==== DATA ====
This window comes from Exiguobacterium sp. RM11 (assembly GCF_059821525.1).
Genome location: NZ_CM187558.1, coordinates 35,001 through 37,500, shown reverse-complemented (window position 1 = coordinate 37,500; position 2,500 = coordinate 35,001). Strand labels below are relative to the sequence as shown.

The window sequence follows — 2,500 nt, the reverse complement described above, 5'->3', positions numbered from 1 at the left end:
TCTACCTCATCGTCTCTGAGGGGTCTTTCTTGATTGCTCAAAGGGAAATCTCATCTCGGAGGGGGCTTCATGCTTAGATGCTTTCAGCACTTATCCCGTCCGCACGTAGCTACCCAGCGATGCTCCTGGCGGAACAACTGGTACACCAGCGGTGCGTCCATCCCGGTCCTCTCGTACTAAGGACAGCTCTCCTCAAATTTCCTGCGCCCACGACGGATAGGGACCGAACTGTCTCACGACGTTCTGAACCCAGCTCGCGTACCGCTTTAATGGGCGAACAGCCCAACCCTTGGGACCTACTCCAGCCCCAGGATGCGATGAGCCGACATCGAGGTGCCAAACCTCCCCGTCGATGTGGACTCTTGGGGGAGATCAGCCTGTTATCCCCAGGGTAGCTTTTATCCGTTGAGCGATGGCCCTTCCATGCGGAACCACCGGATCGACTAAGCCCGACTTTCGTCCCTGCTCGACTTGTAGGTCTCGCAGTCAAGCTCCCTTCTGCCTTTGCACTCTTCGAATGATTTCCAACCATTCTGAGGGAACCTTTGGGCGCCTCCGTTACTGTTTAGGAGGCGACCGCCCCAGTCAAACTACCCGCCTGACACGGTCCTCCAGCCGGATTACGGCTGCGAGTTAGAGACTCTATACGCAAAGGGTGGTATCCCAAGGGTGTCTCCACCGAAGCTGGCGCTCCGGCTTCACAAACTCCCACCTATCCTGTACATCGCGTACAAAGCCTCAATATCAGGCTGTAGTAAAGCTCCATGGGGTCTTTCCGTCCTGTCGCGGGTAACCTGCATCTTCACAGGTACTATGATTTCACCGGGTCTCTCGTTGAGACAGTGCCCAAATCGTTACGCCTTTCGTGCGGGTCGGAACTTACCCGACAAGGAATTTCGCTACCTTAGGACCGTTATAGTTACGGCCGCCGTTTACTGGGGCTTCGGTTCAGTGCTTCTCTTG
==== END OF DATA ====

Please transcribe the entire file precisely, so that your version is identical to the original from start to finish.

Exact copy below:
This window comes from Exiguobacterium sp. RM11 (assembly GCF_059821525.1).
Genome location: NZ_CM187558.1, coordinates 35,001 through 37,500, shown reverse-complemented (window position 1 = coordinate 37,500; position 2,500 = coordinate 35,001). Strand labels below are relative to the sequence as shown.

The window sequence follows — 2,500 nt, the reverse complement described above, 5'->3', positions numbered from 1 at the left end:
TCTACCTCATCGTCTCTGAGGGGTCTTTCTTGATTGCTCAAAGGGAAATCTCATCTCGGAGGGGGCTTCATGCTTAGATGCTTTCAGCACTTATCCCGTCCGCACGTAGCTACCCAGCGATGCTCCTGGCGGAACAACTGGTACACCAGCGGTGCGTCCATCCCGGTCCTCTCGTACTAAGGACAGCTCTCCTCAAATTTCCTGCGCCCACGACGGATAGGGACCGAACTGTCTCACGACGTTCTGAACCCAGCTCGCGTACCGCTTTAATGGGCGAACAGCCCAACCCTTGGGACCTACTCCAGCCCCAGGATGCGATGAGCCGACATCGAGGTGCCAAACCTCCCCGTCGATGTGGACTCTTGGGGGAGATCAGCCTGTTATCCCCAGGGTAGCTTTTATCCGTTGAGCGATGGCCCTTCCATGCGGAACCACCGGATCGACTAAGCCCGACTTTCGTCCCTGCTCGACTTGTAGGTCTCGCAGTCAAGCTCCCTTCTGCCTTTGCACTCTTCGAATGATTTCCAACCATTCTGAGGGAACCTTTGGGCGCCTCCGTTACTGTTTAGGAGGCGACCGCCCCAGTCAAACTACCCGCCTGACACGGTCCTCCAGCCGGATTACGGCTGCGAGTTAGAGACTCTATACGCAAAGGGTGGTATCCCAAGGGTGTCTCCACCGAAGCTGGCGCTCCGGCTTCACAAACTCCCACCTATCCTGTACATCGCGTACAAAGCCTCAATATCAGGCTGTAGTAAAGCTCCATGGGGTCTTTCCGTCCTGTCGCGGGTAACCTGCATCTTCACAGGTACTATGATTTCACCGGGTCTCTCGTTGAGACAGTGCCCAAATCGTTACGCCTTTCGTGCGGGTCGGAACTTACCCGACAAGGAATTTCGCTACCTTAGGACCGTTATAGTTACGGCCGCCGTTTACTGGGGCTTCGGTTCAGTGCTTCTCTTG